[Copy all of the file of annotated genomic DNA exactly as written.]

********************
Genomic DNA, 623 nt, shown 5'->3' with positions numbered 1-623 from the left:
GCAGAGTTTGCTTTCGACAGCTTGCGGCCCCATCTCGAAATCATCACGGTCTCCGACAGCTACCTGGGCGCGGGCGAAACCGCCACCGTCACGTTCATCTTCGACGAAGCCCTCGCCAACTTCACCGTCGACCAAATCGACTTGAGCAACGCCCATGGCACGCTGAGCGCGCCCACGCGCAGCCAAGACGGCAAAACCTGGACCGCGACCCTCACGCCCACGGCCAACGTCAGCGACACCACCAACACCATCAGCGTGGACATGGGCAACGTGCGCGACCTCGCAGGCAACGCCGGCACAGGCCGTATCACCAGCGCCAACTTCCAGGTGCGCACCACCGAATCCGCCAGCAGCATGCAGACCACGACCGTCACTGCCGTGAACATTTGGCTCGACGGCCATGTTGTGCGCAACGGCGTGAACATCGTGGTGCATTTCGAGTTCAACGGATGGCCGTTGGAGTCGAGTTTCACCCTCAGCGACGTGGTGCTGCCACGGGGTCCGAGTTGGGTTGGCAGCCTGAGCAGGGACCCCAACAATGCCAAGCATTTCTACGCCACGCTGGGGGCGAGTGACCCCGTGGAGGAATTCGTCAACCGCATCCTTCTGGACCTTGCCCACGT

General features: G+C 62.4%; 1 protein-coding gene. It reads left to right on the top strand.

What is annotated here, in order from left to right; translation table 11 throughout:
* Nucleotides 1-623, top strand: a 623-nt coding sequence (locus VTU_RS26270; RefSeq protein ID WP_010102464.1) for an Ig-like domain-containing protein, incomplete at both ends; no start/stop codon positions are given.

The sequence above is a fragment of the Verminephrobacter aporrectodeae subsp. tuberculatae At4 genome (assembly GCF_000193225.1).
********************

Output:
Genomic DNA, 623 nt, shown 5'->3' with positions numbered 1-623 from the left:
GCAGAGTTTGCTTTCGACAGCTTGCGGCCCCATCTCGAAATCATCACGGTCTCCGACAGCTACCTGGGCGCGGGCGAAACCGCCACCGTCACGTTCATCTTCGACGAAGCCCTCGCCAACTTCACCGTCGACCAAATCGACTTGAGCAACGCCCATGGCACGCTGAGCGCGCCCACGCGCAGCCAAGACGGCAAAACCTGGACCGCGACCCTCACGCCCACGGCCAACGTCAGCGACACCACCAACACCATCAGCGTGGACATGGGCAACGTGCGCGACCTCGCAGGCAACGCCGGCACAGGCCGTATCACCAGCGCCAACTTCCAGGTGCGCACCACCGAATCCGCCAGCAGCATGCAGACCACGACCGTCACTGCCGTGAACATTTGGCTCGACGGCCATGTTGTGCGCAACGGCGTGAACATCGTGGTGCATTTCGAGTTCAACGGATGGCCGTTGGAGTCGAGTTTCACCCTCAGCGACGTGGTGCTGCCACGGGGTCCGAGTTGGGTTGGCAGCCTGAGCAGGGACCCCAACAATGCCAAGCATTTCTACGCCACGCTGGGGGCGAGTGACCCCGTGGAGGAATTCGTCAACCGCATCCTTCTGGACCTTGCCCACGT

General features: G+C 62.4%; 1 protein-coding gene. It reads left to right on the top strand.

What is annotated here, in order from left to right; translation table 11 throughout:
* Nucleotides 1-623, top strand: a 623-nt coding sequence (locus VTU_RS26270; RefSeq protein ID WP_010102464.1) for an Ig-like domain-containing protein, incomplete at both ends; no start/stop codon positions are given.

The sequence above is a fragment of the Verminephrobacter aporrectodeae subsp. tuberculatae At4 genome (assembly GCF_000193225.1).